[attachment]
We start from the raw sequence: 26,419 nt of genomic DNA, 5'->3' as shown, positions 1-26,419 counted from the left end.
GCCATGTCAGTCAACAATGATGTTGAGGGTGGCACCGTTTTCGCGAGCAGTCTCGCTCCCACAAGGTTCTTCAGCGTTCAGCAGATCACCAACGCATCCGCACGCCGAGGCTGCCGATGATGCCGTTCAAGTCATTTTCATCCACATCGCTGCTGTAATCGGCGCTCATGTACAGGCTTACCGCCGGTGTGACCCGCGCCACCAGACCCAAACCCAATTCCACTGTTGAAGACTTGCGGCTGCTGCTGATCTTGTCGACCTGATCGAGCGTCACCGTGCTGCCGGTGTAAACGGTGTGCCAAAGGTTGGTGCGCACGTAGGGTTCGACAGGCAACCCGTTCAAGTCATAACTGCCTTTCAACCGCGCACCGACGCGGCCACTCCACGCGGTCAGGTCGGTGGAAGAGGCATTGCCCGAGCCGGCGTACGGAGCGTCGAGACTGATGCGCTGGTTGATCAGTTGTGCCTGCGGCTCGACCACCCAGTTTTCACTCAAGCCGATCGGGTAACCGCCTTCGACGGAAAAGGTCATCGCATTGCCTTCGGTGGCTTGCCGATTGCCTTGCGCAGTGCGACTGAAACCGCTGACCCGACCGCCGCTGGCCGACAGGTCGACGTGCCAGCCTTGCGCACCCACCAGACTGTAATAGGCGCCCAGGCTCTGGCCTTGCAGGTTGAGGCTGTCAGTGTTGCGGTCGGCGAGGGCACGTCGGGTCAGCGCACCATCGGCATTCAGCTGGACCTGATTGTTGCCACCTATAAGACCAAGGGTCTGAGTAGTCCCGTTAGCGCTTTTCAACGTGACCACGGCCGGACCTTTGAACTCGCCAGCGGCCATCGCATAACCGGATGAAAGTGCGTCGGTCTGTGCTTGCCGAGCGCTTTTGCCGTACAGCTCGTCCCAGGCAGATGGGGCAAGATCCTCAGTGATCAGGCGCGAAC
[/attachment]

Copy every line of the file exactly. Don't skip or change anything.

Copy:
We start from the raw sequence: 26,419 nt of genomic DNA, 5'->3' as shown, positions 1-26,419 counted from the left end.
GCCATGTCAGTCAACAATGATGTTGAGGGTGGCACCGTTTTCGCGAGCAGTCTCGCTCCCACAAGGTTCTTCAGCGTTCAGCAGATCACCAACGCATCCGCACGCCGAGGCTGCCGATGATGCCGTTCAAGTCATTTTCATCCACATCGCTGCTGTAATCGGCGCTCATGTACAGGCTTACCGCCGGTGTGACCCGCGCCACCAGACCCAAACCCAATTCCACTGTTGAAGACTTGCGGCTGCTGCTGATCTTGTCGACCTGATCGAGCGTCACCGTGCTGCCGGTGTAAACGGTGTGCCAAAGGTTGGTGCGCACGTAGGGTTCGACAGGCAACCCGTTCAAGTCATAACTGCCTTTCAACCGCGCACCGACGCGGCCACTCCACGCGGTCAGGTCGGTGGAAGAGGCATTGCCCGAGCCGGCGTACGGAGCGTCGAGACTGATGCGCTGGTTGATCAGTTGTGCCTGCGGCTCGACCACCCAGTTTTCACTCAAGCCGATCGGGTAACCGCCTTCGACGGAAAAGGTCATCGCATTGCCTTCGGTGGCTTGCCGATTGCCTTGCGCAGTGCGACTGAAACCGCTGACCCGACCGCCGCTGGCCGACAGGTCGACGTGCCAGCCTTGCGCACCCACCAGACTGTAATAGGCGCCCAGGCTCTGGCCTTGCAGGTTGAGGCTGTCAGTGTTGCGGTCGGCGAGGGCACGTCGGGTCAGCGCACCATCGGCATTCAGCTGGACCTGATTGTTGCCACCTATAAGACCAAGGGTCTGAGTAGTCCCGTTAGCGCTTTTCAACGTGACCACGGCCGGACCTTTGAACTCGCCAGCGGCCATCGCATAACCGGATGAAAGTGCGTCGGTCTGTGCTTGCCGAGCGCTTTTGCCGTACAGCTCGTCCCAGGCAGATGGGGCAAGATCCTCAGTGATCAGGCGCGAAC